Based on these slides, continuation stealing seems to be the preferable scheduling choice because, as slide 40 notes, child stealing may require up to O(N) space since the caller thread spawns all the work up front. This could be rather inefficient if N is large. I'd be interested to hear if there are any other significant pros and cons to the two approaches in practice.

I also wonder if there would be any benefit to doing a little bit of both -- say, randomly picking 50/50 whether to run the child first or to run the continuation first. Intuition says that this would be messy and not a great idea, however.

lol

But with continuation stealing, you have the overhead of performing a steal, and this could be linear in N, if thread 2 steals from thread 1, then thread 3 steals from thread 2, and so on.

randomthread

@lol I think the concern is that child stealing could require O(n) space in a single work queue. If the total space used is O(n) over n work queues then I don't it's a problem.

Based on these slides, continuation stealing seems to be the preferable scheduling choice because, as slide 40 notes, child stealing may require up to O(N) space since the caller thread spawns all the work up front. This could be rather inefficient if N is large. I'd be interested to hear if there are any other significant pros and cons to the two approaches in practice.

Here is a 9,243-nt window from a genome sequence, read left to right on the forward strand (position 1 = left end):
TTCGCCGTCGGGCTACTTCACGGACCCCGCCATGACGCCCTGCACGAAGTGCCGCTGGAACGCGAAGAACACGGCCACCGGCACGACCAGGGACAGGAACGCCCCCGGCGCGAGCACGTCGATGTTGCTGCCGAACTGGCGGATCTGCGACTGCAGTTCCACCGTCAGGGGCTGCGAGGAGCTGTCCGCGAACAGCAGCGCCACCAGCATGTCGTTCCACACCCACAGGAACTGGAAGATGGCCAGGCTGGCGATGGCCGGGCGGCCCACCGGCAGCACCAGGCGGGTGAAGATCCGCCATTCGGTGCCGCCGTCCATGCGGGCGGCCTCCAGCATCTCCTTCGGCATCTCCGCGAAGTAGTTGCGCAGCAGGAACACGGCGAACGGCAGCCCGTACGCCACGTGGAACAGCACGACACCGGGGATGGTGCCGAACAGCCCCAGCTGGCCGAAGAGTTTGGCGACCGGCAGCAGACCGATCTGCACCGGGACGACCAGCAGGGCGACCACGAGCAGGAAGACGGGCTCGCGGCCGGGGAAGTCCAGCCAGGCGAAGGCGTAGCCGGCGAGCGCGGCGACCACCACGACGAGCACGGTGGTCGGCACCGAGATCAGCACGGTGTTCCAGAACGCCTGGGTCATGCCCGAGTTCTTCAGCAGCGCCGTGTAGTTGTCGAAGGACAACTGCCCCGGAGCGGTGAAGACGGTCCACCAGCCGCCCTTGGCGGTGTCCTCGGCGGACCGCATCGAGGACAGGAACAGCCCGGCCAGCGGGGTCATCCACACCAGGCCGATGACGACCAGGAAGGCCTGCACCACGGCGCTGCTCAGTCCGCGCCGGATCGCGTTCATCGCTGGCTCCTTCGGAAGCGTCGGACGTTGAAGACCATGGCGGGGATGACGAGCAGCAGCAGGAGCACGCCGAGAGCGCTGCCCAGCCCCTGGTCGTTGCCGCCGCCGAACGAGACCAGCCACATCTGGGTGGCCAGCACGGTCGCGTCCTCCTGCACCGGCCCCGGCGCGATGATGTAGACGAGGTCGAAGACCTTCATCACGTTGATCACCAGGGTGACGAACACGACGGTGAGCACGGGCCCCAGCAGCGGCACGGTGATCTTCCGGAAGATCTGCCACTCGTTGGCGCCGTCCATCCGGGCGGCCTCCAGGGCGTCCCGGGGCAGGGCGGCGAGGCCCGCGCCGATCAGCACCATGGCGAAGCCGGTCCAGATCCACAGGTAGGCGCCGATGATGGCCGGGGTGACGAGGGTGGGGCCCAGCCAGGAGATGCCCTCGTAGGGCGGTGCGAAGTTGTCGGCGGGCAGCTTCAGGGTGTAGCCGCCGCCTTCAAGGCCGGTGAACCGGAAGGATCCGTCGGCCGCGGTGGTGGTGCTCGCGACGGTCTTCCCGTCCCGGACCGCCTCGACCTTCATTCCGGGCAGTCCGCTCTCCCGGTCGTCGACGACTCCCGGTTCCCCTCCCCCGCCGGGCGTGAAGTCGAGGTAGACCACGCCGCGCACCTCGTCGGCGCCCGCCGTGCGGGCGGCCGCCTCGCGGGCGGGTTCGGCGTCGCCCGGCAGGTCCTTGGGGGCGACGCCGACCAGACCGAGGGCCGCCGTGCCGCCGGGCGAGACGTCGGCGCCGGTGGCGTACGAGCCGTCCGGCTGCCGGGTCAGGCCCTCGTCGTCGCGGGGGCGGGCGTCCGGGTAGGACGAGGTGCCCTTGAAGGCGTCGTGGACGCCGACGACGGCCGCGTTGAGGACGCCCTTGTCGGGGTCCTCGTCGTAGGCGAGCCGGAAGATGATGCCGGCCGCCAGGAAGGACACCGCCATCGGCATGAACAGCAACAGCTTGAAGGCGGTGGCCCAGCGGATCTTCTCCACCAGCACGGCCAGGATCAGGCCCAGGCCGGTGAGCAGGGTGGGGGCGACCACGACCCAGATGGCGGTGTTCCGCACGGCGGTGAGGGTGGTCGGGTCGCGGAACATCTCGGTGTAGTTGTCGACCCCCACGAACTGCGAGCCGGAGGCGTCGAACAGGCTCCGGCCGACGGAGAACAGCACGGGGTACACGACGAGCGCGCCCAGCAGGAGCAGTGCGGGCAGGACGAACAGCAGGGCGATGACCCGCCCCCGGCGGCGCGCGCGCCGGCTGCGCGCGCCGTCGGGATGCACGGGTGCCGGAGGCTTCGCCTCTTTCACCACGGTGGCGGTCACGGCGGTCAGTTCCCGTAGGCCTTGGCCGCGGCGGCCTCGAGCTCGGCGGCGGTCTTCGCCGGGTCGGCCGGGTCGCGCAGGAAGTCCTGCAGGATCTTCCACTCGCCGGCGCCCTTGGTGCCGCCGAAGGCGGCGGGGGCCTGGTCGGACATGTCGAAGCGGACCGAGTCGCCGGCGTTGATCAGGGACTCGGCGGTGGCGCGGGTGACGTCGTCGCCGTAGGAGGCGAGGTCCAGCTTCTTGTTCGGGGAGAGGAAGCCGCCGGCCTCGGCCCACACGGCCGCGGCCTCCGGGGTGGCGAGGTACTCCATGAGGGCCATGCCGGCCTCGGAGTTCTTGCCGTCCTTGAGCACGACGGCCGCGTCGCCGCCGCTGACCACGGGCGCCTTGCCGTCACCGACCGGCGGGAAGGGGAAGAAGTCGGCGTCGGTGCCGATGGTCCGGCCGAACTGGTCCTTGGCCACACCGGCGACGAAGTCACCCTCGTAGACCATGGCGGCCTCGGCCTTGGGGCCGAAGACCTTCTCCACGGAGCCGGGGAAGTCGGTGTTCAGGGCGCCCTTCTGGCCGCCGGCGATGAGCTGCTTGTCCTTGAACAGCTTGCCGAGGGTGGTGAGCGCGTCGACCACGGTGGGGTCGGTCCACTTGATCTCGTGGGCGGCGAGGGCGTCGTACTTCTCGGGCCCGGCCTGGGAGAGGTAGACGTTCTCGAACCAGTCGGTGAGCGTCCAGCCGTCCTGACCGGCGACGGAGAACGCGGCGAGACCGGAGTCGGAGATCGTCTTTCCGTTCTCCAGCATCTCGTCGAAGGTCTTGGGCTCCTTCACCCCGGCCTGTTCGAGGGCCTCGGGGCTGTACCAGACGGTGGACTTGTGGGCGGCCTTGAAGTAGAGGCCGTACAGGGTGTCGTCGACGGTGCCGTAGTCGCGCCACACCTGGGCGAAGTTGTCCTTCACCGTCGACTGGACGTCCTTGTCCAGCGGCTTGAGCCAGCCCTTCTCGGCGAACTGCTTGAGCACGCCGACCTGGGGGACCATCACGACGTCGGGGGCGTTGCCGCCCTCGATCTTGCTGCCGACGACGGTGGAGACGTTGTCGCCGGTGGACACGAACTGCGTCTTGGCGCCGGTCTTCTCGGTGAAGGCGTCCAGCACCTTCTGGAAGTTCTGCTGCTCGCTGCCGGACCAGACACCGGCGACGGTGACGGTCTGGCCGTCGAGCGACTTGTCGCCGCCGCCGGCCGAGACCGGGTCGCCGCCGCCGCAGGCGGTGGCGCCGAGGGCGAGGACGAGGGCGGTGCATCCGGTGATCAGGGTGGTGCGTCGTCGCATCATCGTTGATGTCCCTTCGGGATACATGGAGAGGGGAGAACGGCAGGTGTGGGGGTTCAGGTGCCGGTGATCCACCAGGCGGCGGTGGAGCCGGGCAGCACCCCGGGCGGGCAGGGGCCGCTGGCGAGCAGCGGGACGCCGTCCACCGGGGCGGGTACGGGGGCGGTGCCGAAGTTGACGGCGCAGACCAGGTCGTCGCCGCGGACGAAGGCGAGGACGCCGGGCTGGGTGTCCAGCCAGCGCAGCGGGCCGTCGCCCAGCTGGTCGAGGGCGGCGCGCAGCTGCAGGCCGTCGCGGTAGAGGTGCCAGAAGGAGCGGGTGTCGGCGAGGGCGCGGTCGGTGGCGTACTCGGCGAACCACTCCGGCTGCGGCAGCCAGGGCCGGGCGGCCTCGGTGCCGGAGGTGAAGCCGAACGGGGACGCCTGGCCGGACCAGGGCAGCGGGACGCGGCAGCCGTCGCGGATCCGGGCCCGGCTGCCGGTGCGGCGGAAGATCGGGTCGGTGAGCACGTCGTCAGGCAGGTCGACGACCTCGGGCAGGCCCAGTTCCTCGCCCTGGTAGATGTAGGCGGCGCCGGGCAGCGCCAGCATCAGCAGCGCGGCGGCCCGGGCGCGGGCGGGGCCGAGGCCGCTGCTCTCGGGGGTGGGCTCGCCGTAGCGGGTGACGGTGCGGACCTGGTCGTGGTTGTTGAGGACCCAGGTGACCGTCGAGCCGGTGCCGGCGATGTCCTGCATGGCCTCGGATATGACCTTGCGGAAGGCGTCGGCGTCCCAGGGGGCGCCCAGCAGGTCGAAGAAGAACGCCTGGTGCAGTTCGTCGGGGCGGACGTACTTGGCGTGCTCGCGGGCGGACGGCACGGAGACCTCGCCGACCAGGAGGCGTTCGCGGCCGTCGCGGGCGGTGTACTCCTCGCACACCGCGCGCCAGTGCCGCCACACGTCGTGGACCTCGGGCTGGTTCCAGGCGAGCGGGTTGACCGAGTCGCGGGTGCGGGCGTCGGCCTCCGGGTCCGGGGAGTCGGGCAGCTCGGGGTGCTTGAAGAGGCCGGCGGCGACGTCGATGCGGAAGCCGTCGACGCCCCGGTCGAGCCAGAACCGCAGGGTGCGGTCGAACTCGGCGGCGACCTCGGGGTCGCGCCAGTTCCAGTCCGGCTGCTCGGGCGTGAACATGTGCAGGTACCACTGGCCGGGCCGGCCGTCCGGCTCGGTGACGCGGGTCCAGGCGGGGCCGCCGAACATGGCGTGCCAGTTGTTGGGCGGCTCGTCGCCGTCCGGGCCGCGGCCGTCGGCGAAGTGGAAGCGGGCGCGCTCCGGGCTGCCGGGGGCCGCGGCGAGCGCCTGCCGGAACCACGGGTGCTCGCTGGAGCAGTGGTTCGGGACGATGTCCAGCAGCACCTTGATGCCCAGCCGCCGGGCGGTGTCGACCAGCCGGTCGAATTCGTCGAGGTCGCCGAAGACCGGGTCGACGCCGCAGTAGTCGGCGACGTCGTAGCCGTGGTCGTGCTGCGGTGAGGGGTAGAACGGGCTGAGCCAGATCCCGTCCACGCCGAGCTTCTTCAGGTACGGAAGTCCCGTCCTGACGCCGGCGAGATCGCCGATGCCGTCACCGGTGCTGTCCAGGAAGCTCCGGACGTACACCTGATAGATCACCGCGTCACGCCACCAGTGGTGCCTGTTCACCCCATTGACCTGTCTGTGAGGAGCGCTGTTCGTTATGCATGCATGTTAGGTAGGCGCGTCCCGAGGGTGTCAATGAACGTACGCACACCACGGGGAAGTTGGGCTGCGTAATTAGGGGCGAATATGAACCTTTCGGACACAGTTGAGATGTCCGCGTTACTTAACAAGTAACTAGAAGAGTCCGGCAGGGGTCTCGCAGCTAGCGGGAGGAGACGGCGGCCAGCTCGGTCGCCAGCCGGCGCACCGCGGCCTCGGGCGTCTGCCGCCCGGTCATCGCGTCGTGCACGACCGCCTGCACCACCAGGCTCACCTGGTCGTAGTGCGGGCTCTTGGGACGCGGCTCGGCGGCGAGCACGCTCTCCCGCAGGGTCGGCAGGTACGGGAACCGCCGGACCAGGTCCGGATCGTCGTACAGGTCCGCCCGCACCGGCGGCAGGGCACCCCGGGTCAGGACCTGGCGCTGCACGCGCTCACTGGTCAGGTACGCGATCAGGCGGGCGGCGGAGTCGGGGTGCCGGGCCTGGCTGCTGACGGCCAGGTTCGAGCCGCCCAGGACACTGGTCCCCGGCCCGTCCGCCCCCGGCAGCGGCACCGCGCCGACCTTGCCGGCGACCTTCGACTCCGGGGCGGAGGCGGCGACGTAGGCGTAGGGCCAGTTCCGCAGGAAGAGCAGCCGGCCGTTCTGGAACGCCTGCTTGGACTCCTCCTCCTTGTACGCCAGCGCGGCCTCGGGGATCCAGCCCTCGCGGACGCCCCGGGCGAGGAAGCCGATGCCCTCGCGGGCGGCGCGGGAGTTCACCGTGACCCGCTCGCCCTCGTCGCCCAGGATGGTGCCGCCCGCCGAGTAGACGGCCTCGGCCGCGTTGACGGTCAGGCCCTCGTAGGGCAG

I also wonder if there would be any benefit to doing a little bit of both -- say, randomly picking 50/50 whether to run the child first or to run the continuation first. Intuition says that this would be messy and not a great idea, however.

But with continuation stealing, you have the overhead of performing a steal, and this could be linear in N, if thread 2 steals from thread 1, then thread 3 steals from thread 2, and so on.

@lol I think the concern is that child stealing could require O(n) space in a single work queue. If the total space used is O(n) over n work queues then I don't it's a problem.